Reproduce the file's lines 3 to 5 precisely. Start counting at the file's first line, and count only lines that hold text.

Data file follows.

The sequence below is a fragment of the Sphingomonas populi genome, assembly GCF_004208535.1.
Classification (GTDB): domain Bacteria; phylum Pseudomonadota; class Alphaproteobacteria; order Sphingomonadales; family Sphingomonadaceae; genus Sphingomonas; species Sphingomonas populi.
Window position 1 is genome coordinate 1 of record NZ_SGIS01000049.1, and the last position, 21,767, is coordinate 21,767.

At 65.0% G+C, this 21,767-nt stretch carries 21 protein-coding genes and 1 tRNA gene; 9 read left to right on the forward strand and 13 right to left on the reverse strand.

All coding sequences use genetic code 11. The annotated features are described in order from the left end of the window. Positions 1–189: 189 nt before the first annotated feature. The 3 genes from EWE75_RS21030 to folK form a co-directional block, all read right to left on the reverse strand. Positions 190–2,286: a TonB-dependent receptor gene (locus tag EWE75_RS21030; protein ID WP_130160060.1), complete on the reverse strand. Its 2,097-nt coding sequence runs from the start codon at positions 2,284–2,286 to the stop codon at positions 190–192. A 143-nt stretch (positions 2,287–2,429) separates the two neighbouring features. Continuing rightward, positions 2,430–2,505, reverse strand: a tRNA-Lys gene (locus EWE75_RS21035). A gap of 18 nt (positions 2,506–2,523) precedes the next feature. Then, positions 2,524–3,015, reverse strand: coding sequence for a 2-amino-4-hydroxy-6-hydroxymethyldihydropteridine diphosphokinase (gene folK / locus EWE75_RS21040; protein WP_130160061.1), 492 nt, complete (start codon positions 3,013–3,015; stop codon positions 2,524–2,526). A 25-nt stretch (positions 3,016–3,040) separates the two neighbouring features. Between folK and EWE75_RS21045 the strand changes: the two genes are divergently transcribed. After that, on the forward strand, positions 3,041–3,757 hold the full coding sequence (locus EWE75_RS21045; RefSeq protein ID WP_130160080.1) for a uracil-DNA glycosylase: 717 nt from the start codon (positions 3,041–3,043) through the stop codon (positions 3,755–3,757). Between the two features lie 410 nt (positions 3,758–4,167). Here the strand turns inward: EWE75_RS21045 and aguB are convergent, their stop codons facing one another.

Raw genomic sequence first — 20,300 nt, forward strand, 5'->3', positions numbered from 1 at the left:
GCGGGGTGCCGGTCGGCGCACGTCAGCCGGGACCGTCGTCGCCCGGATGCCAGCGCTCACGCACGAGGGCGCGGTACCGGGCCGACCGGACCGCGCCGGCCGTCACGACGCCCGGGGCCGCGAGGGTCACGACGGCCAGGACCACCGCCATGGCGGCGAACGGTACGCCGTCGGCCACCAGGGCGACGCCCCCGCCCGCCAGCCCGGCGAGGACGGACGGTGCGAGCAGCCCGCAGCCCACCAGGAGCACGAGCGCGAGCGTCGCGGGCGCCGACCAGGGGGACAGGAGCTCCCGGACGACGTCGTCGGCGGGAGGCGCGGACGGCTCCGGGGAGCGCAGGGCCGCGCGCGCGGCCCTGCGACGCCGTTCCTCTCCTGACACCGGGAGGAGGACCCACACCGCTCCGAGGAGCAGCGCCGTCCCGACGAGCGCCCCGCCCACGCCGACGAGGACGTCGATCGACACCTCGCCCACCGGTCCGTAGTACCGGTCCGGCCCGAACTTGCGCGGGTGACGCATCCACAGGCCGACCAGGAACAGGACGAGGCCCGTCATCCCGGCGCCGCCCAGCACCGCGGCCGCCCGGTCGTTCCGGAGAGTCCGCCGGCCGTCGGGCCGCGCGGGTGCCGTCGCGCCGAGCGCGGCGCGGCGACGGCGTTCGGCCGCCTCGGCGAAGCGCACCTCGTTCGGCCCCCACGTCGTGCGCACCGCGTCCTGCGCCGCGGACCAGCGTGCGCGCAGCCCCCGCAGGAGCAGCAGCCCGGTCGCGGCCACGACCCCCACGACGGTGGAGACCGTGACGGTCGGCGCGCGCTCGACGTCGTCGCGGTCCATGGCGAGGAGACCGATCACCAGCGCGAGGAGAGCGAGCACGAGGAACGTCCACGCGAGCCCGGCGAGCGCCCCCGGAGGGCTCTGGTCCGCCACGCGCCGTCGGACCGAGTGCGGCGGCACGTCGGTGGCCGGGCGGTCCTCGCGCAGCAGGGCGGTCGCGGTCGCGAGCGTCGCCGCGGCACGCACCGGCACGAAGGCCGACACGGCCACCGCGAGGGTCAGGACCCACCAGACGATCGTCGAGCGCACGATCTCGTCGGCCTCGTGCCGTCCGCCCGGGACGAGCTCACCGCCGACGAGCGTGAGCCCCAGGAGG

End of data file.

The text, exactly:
Window position 1 is genome coordinate 1 of record NZ_SGIS01000049.1, and the last position, 21,767, is coordinate 21,767.

At 65.0% G+C, this 21,767-nt stretch carries 21 protein-coding genes and 1 tRNA gene; 9 read left to right on the forward strand and 13 right to left on the reverse strand.

All coding sequences use genetic code 11. The annotated features are described in order from the left end of the window. Positions 1–189: 189 nt before the first annotated feature. The 3 genes from EWE75_RS21030 to folK form a co-directional block, all read right to left on the reverse strand. Positions 190–2,286: a TonB-dependent receptor gene (locus tag EWE75_RS21030; protein ID WP_130160060.1), complete on the reverse strand. Its 2,097-nt coding sequence runs from the start codon at positions 2,284–2,286 to the stop codon at positions 190–192. A 143-nt stretch (positions 2,287–2,429) separates the two neighbouring features. Continuing rightward, positions 2,430–2,505, reverse strand: a tRNA-Lys gene (locus EWE75_RS21035). A gap of 18 nt (positions 2,506–2,523) precedes the next feature. Then, positions 2,524–3,015, reverse strand: coding sequence for a 2-amino-4-hydroxy-6-hydroxymethyldihydropteridine diphosphokinase (gene folK / locus EWE75_RS21040; protein WP_130160061.1), 492 nt, complete (start codon positions 3,013–3,015; stop codon positions 2,524–2,526). A 25-nt stretch (positions 3,016–3,040) separates the two neighbouring features. Between folK and EWE75_RS21045 the strand changes: the two genes are divergently transcribed. After that, on the forward strand, positions 3,041–3,757 hold the full coding sequence (locus EWE75_RS21045; RefSeq protein ID WP_130160080.1) for a uracil-DNA glycosylase: 717 nt from the start codon (positions 3,041–3,043) through the stop codon (positions 3,755–3,757). Between the two features lie 410 nt (positions 3,758–4,167). Here the strand turns inward: EWE75_RS21045 and aguB are convergent, their stop codons facing one another.